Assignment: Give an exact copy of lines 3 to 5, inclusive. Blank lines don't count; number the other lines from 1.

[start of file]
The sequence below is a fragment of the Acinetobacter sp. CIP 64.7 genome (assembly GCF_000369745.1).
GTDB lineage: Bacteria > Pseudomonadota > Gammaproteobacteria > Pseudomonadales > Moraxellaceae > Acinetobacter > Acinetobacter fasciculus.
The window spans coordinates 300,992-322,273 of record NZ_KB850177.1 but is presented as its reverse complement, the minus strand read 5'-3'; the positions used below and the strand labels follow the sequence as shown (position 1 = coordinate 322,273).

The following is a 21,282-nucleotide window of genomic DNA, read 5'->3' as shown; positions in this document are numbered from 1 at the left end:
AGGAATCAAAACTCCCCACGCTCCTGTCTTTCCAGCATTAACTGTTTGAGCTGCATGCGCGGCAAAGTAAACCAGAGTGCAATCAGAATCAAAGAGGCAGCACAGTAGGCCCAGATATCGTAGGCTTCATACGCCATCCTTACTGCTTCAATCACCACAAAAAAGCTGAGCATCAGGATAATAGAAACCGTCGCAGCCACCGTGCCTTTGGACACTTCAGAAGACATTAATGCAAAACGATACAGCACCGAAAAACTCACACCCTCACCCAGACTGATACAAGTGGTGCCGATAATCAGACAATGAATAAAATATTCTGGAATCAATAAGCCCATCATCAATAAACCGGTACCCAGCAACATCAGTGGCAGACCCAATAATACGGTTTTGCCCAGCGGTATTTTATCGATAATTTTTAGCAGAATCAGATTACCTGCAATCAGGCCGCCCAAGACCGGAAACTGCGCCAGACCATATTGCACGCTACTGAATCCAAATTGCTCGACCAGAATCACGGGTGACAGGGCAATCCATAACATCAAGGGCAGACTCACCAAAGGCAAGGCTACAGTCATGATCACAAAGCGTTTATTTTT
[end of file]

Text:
The window spans coordinates 300,992-322,273 of record NZ_KB850177.1 but is presented as its reverse complement, the minus strand read 5'-3'; the positions used below and the strand labels follow the sequence as shown (position 1 = coordinate 322,273).

The following is a 21,282-nucleotide window of genomic DNA, read 5'->3' as shown; positions in this document are numbered from 1 at the left end:
AGGAATCAAAACTCCCCACGCTCCTGTCTTTCCAGCATTAACTGTTTGAGCTGCATGCGCGGCAAAGTAAACCAGAGTGCAATCAGAATCAAAGAGGCAGCACAGTAGGCCCAGATATCGTAGGCTTCATACGCCATCCTTACTGCTTCAATCACCACAAAAAAGCTGAGCATCAGGATAATAGAAACCGTCGCAGCCACCGTGCCTTTGGACACTTCAGAAGACATTAATGCAAAACGATACAGCACCGAAAAACTCACACCCTCACCCAGACTGATACAAGTGGTGCCGATAATCAGACAATGAATAAAATATTCTGGAATCAATAAGCCCATCATCAATAAACCGGTACCCAGCAACATCAGTGGCAGACCCAATAATACGGTTTTGCCCAGCGGTATTTTATCGATAATTTTTAGCAGAATCAGATTACCTGCAATCAGGCCGCCCAAGACCGGAAACTGCGCCAGACCATATTGCACGCTACTGAATCCAAATTGCTCGACCAGAATCACGGGTGACAGGGCAATCCATAACATCAAGGGCAGACTCACCAAAGGCAAGGCTACAGTCATGATCACAAAGCGTTTATTTTT